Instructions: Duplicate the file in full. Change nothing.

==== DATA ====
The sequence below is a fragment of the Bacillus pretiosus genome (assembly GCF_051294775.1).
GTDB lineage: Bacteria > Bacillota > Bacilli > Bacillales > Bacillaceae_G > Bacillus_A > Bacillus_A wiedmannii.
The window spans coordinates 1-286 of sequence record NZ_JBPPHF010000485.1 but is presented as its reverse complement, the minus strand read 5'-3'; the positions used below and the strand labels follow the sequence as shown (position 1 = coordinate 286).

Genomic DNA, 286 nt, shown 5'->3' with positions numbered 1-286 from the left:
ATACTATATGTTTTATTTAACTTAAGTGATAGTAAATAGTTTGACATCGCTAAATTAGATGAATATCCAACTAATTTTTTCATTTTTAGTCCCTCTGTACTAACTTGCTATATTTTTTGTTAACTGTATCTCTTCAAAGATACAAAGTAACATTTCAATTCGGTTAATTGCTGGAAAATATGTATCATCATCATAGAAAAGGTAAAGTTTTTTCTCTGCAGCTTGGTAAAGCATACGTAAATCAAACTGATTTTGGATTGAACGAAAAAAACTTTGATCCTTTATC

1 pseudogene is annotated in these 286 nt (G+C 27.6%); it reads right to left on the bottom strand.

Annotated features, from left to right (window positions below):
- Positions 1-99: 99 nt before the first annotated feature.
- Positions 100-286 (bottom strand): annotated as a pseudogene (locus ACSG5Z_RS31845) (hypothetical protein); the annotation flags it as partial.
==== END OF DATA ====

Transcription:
The sequence below is a fragment of the Bacillus pretiosus genome (assembly GCF_051294775.1).
GTDB lineage: Bacteria > Bacillota > Bacilli > Bacillales > Bacillaceae_G > Bacillus_A > Bacillus_A wiedmannii.
The window spans coordinates 1-286 of sequence record NZ_JBPPHF010000485.1 but is presented as its reverse complement, the minus strand read 5'-3'; the positions used below and the strand labels follow the sequence as shown (position 1 = coordinate 286).

Genomic DNA, 286 nt, shown 5'->3' with positions numbered 1-286 from the left:
ATACTATATGTTTTATTTAACTTAAGTGATAGTAAATAGTTTGACATCGCTAAATTAGATGAATATCCAACTAATTTTTTCATTTTTAGTCCCTCTGTACTAACTTGCTATATTTTTTGTTAACTGTATCTCTTCAAAGATACAAAGTAACATTTCAATTCGGTTAATTGCTGGAAAATATGTATCATCATCATAGAAAAGGTAAAGTTTTTTCTCTGCAGCTTGGTAAAGCATACGTAAATCAAACTGATTTTGGATTGAACGAAAAAAACTTTGATCCTTTATC

1 pseudogene is annotated in these 286 nt (G+C 27.6%); it reads right to left on the bottom strand.

Annotated features, from left to right (window positions below):
- Positions 1-99: 99 nt before the first annotated feature.
- Positions 100-286 (bottom strand): annotated as a pseudogene (locus ACSG5Z_RS31845) (hypothetical protein); the annotation flags it as partial.